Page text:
Avon Products Inc. is cutting $400 million in costs are part of a new turnaround plan.
The business plans to streamline operations in manufacturing, sourcing, distribution, administration and the back office in order to save $400 million by 2021, chief executive officer Jan Zijderveld told Wall Street during the company’s Investor Day on Friday. “We can take more costs out of this business and make it a leaner, better, faster business,” Zijderveld said.
The business also plan to invest about $300 million in things like digital initiatives, training for representatives and entering new categories.
“I would argue we’ve missed every single big trend out there,” Zijderveld said, noting the business has been “slow to the party” but has plans to launch K-beauty, expand J-beauty, launch men’s personal care and do more in naturals.
It’s all part of Zijderveld’s plan to create a more “open” culture, which includes opening up the company to more representatives, consumers and opportunities, he told WWD. It also includes the launch of an e-rep program, which will allow the company’s salesforce to open online shops in addition to peddle beauty products via physical brochure.
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“If you think about our business today, it’s a very physical business,” Zijderveld said. “You’ve got a lady that uses the brochure, that goes physically to her consumers, takes the orders, gets the product and then delivers.…That’s great for a group of consumers, but it’s not appropriate for many more modern consumers.”
Digital programs give Avon the opportunity to reach even more customers, Zijderveld said. He gave the example of South Africa, a country where Avon is considered trendy, where between 200,000 and 300,000 Avon reps are reaching about three million people of a population that’s approaching 60 million.
“How do we equip our representatives to reach not two to three million people, but to reach 10 million people, 15 million people, 20 million people?” Zijderveld said. “That is a massive strategic leap for the business, to say, ‘we’re not going to restrict the business to only this physical brochure, we’re going to give the tools and the training for her to significantly step-change her ability to sell to more consumers in the marketplace.”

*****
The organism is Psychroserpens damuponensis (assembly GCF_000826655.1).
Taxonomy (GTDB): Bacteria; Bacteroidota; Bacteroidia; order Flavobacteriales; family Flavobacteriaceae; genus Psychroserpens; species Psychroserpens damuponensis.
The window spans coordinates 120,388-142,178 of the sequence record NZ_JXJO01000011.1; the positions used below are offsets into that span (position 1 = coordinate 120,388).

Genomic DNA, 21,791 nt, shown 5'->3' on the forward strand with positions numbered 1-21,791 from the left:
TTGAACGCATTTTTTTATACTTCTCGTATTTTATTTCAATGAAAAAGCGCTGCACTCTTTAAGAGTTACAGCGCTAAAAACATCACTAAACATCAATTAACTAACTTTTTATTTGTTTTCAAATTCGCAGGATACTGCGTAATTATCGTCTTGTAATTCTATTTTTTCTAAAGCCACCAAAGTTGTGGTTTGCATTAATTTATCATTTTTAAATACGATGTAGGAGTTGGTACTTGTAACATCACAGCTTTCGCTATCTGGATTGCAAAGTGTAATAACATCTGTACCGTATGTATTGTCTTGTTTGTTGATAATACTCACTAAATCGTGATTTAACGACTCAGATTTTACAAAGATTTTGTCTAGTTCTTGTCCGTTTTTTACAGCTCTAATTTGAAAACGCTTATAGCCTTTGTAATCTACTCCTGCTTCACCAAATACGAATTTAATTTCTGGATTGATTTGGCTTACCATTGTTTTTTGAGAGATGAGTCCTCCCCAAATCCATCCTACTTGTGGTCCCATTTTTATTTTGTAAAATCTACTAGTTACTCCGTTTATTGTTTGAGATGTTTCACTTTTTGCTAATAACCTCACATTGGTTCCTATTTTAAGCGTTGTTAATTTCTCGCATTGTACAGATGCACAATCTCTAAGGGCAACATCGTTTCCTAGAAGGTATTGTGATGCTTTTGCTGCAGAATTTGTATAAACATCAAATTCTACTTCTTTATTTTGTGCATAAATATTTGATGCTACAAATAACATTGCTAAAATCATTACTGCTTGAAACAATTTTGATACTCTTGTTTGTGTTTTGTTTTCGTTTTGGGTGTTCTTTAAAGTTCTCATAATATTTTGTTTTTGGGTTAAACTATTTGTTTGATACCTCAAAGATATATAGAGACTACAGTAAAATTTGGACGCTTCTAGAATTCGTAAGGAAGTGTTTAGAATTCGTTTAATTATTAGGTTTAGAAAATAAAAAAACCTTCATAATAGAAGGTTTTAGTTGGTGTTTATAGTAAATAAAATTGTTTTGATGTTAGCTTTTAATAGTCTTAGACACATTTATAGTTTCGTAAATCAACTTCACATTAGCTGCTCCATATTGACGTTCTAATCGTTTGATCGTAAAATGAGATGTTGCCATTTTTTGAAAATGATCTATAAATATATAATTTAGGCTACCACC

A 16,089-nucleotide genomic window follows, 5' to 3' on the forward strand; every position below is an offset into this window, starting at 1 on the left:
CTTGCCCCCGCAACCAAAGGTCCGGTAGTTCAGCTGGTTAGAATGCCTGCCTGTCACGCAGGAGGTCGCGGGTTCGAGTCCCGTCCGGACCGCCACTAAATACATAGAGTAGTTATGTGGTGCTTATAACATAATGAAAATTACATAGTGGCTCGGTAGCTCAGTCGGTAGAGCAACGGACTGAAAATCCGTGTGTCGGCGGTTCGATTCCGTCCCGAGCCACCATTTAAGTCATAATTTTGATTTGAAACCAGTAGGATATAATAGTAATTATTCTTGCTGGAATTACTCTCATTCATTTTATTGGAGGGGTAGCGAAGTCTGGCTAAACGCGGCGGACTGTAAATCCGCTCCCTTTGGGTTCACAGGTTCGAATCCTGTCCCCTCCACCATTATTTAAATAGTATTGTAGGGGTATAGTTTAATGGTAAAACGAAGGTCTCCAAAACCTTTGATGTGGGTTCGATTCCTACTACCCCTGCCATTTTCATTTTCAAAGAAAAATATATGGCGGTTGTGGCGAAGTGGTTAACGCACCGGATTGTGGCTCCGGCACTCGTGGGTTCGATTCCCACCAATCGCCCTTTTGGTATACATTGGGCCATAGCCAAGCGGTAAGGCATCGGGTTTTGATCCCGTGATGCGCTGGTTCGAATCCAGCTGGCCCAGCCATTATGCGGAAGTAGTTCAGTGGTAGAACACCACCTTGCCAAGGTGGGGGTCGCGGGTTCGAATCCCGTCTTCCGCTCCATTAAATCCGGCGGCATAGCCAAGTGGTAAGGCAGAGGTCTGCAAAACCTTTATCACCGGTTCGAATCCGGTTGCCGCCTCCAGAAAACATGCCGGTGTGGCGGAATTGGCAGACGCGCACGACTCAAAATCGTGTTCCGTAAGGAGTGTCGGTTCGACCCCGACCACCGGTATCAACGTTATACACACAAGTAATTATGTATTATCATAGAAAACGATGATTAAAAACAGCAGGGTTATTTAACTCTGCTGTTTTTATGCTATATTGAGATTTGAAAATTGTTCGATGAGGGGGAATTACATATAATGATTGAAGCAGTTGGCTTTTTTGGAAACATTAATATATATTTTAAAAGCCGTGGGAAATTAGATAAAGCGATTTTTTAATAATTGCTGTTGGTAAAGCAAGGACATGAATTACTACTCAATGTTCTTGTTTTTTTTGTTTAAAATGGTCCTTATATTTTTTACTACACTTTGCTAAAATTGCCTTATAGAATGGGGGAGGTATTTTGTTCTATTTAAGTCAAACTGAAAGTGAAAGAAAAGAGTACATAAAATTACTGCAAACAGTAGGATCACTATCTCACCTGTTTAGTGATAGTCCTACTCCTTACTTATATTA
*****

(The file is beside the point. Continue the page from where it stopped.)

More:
“Even today almost half of our recruits are below 30,” Zijderveld continued. “We’ve got lots of young people coming in…[physically delivering] is not great for many of the young people, so we’re going to give them the tools and the technology to be able to run their business through e-commerce and digitally.”
The company — which spends about one-third of its advertising budget digitally — is also working to reach end consumers on new platforms, Zijderveld said.
“In the area where more young people and beauty-conscious people are looking, our brand is starting to show up in a much more active way,” he said. That, in conjunction with launching more trendy products, faster, should help “reframe the brand in a much more modern way” in the minds of consumers, he said. For one recent lip launch in the U.K., the company got the product to market in 20 weeks, Zijderveld noted.
The business will also start training reps — who Zijderveld refers to as “the boss” — again.
“We are here to help in her success. If she wants to do physical brochures, we’re going to make that as easy and seamless as possible, if she wants to run a digital business and then there’s also underpinned by a real commitment to investing in training and developing her again,” he said.
Over the last few years, Avon essentially stopped doing that. But now, the company has set up a global sales academy and committed to training at least 500,000 reps in the second half of 2018 — so far, Avon is far ahead of that goal, according to Zijderveld.
Zijderveld is also working to inject a new culture into the business with new hires, including a new general manager of India and procurement officer, he said.
“We’re really on the operating table. How fast the recovery is is always the question, and as with a patient on the operating table, this takes time,” Zijderveld said, declining to provide a turnaround timeline.
“We’re in the reset moment. It’s about resetting the company, and then stabilizing…then we talk about how do we go into acceleration and then we go into momentum,” Zijderveld said.
Zijderveld’s presentation at Avon’s investor day comes during the same week as sale rumors have swirled in the marketplace. Asked directly if a sale was part of the turnaround plan, or if the business was focusing instead on digitization initiatives, Zijderveld said, “I don’t know. I’ve also read the rumors. In the end, I’m here to turn around this company. [Friday] is all about rejuvenating this great iconic business and this iconic brand. And that’s what we’re focused on, to make this brand great again.”